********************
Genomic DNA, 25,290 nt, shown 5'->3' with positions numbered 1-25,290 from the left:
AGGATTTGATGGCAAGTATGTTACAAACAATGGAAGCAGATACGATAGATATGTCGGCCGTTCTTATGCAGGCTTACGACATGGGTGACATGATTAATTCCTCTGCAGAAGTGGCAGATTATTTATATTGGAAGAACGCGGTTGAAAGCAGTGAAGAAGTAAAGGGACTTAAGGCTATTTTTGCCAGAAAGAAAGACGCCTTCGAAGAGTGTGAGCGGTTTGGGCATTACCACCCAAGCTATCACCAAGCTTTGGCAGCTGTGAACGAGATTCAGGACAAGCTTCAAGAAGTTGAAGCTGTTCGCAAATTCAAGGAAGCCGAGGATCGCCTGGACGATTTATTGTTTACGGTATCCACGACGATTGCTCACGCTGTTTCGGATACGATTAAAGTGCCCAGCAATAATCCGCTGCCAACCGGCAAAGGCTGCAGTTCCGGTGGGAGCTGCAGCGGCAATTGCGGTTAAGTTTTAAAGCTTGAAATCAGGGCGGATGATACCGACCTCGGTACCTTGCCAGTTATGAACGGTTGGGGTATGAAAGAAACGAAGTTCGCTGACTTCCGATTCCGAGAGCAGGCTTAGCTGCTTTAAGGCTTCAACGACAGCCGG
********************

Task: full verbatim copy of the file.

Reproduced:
Genomic DNA, 25,290 nt, shown 5'->3' with positions numbered 1-25,290 from the left:
AGGATTTGATGGCAAGTATGTTACAAACAATGGAAGCAGATACGATAGATATGTCGGCCGTTCTTATGCAGGCTTACGACATGGGTGACATGATTAATTCCTCTGCAGAAGTGGCAGATTATTTATATTGGAAGAACGCGGTTGAAAGCAGTGAAGAAGTAAAGGGACTTAAGGCTATTTTTGCCAGAAAGAAAGACGCCTTCGAAGAGTGTGAGCGGTTTGGGCATTACCACCCAAGCTATCACCAAGCTTTGGCAGCTGTGAACGAGATTCAGGACAAGCTTCAAGAAGTTGAAGCTGTTCGCAAATTCAAGGAAGCCGAGGATCGCCTGGACGATTTATTGTTTACGGTATCCACGACGATTGCTCACGCTGTTTCGGATACGATTAAAGTGCCCAGCAATAATCCGCTGCCAACCGGCAAAGGCTGCAGTTCCGGTGGGAGCTGCAGCGGCAATTGCGGTTAAGTTTTAAAGCTTGAAATCAGGGCGGATGATACCGACCTCGGTACCTTGCCAGTTATGAACGGTTGGGGTATGAAAGAAACGAAGTTCGCTGACTTCCGATTCCGAGAGCAGGCTTAGCTGCTTTAAGGCTTCAACGACAGCCGG